No matter how many hours you work, it’s the productive ones that matter. In addition to the attendant financial rewards, more production generally means better performance for the individual. The goal, then, is to get more done.

There are three ways to increase the productivity: (1) improved skills, (2) increased leverage of others, and (3) better use of the hours you’re working. The first and second come with experience. The third will immediately produce results in hours gained. Since this is the legal industry, let’s look at this in tenths:

0.1 (hours) x 5 (days/week) x 45 (workweeks/year) = 24 extra productive hours

In other words, if you can improve your productivity by six minutes per day, you will do 24 more hours of work per year. That’s three full days!

Here are ways to gain more productive hours in the day, six minutes at a time.

Managing E-mail

The killer application that ushered in the Internet era can be a huge time sink. To gain valuable minutes throughout the day, fine-tune your use of e-mail by taking the following steps.

  • Turn off new message notifications. These notifications are a huge distraction because they create internal noise: “What am I missing?” or “Oh, not another thing to do!” Or worse, you instantly stop to look at the new message and lose focus on whatever else you’re doing. E-mail is an asynchronous communication tool. You do not need to know every time a message hits your inbox. It isn’t going anywhere! Simply triage your e-mail regularly (twice an hour or so) to stay abreast of what’s happening.
  • Remove your work address from personal lists. Keep your inbox tidy and uncluttered to reduce the time wasted culling through it. Get rid of automatic feeds about the local weather report, the special of the day at your favorite online retailer, and the scores in the day’s sports events.
  • Get off unnecessary professional and interoffice lists. These also represent a distraction from your work. Draft a polite, professional e-mail to the list manager asking to be removed if it’s not imperative that you receive certain e-mails. Likewise, unsubscribe from e-publications you don’t read. Most professional purveyors provide a simple Unsubscribe mechanism for this. Take advantage of it. You can always re-subscribe.
  • Spot review your inbox from home. Yes, you’re working away from the office after hours, but this is the new professional landscape. If you can quickly reply to simple requests and handle just a few small items in the evening, they’ll be on someone else’s desk—and not yours—in the morning.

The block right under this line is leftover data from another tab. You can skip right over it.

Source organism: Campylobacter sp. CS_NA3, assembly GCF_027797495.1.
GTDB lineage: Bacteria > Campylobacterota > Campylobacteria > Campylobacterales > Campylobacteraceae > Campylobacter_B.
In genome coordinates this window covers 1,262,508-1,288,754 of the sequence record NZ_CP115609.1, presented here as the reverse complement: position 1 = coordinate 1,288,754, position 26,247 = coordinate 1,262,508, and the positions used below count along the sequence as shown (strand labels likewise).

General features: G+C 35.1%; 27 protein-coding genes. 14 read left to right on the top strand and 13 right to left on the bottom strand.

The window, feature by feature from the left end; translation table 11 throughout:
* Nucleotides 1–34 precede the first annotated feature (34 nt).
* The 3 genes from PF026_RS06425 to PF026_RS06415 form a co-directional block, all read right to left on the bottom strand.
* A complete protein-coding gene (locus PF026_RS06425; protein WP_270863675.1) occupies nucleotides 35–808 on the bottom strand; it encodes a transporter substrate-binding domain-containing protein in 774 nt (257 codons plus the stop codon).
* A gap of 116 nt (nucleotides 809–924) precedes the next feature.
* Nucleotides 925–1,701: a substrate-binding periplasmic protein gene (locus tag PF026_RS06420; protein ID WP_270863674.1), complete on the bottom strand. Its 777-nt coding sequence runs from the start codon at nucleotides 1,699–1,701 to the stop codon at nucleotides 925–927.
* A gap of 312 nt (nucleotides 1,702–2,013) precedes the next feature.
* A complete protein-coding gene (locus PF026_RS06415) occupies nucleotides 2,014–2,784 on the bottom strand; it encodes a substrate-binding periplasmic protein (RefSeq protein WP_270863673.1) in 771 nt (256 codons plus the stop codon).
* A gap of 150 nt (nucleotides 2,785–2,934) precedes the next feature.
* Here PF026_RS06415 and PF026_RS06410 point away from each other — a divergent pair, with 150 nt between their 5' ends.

Sequestering

It’s not just for juries, you know. The idea is to find a place or process that provides you with uninterrupted time to get top-priority work done. This doesn’t mean holing up all day, or leaving the country. You’re looking for a defined period each day or week—say one to two hours—when you are able to focus on the tasks of highest concern. Here are some specifics.

  • Privatize your office. Close your door and put your phone on “Do Not Disturb.” If people continue to interrupt you, put a DND sign on your door. You can make it light—“Great Mind at Work, Please Don’t Knock” or “Out to Work, Back at X:XX O’Clock” —but make it clear.
  • Establish a secondary workplace. If your firm has a library, go there. If the firm or office building has a small conference or caucus room, go there. Even an empty office will do. Take only the things you’re going to work on, and sit down and do them.
  • Try some one-hour telecommuting. Consider coming in late or going home early to gain quiet work time one day a week. But remember, if you’re going to do this, you must genuinely commit to getting the work done. Any temptation to dally will undermine your objective of increasing performance, so be very careful.
  • Learn how to say, “No.” Inevitably, you will still be hunted down or interrupted on many occasions. This is when it is imperative that you politely but unmistakably explain that you’re not currently available and you’ll get back to the person posthaste when you are. It’s an opportunity to retrain those you work with—you are enlisting their help to increase your productivity.

Upgrade Your Work Space

There are a number of things you can do to improve the productivity of your physical work space. Most are very simple to implement, but each will pay a large productivity dividend.

  • Do not face the door. Reposition your desk so you are not facing the open door. The problem with facing the door is that you tend to look up whenever someone passes by. That’s a mini-interruption and it’s completely unnecessary. Worse, the person walking by may catch you eye and stop to chat!
  • Identify a designated work area. Pick one area – your desktop, your computer table, the desk return – as your designated work area. This area should be devoid of ALL other working materials. Each file and pile in the vicinity of your designated work area is another distraction – “Oh, I’ve got to do that.” and “Oh, I’ve got to do that too!” Keep the designated work area free of those self-inflicted distractions.
  • Create a filing system for open projects. Most people use the stacks and piles model for keeping track of what needs to be done. These seemingly innocuous papers are either neatly or not-so-neatly scattered about the office. A well organized filing system is easy to maintain and a much more efficient workflow method. Every minute spent digging around in the piles is a lost minute of productivity.

Implementing some or all of these suggestions will definitely increase your productivity. Better productivity will improve your effectiveness and sense of accomplishment. In turn, your increased accomplishment will produce greater career satisfaction.

© 2009, Paul H. Burton. All rights reserved.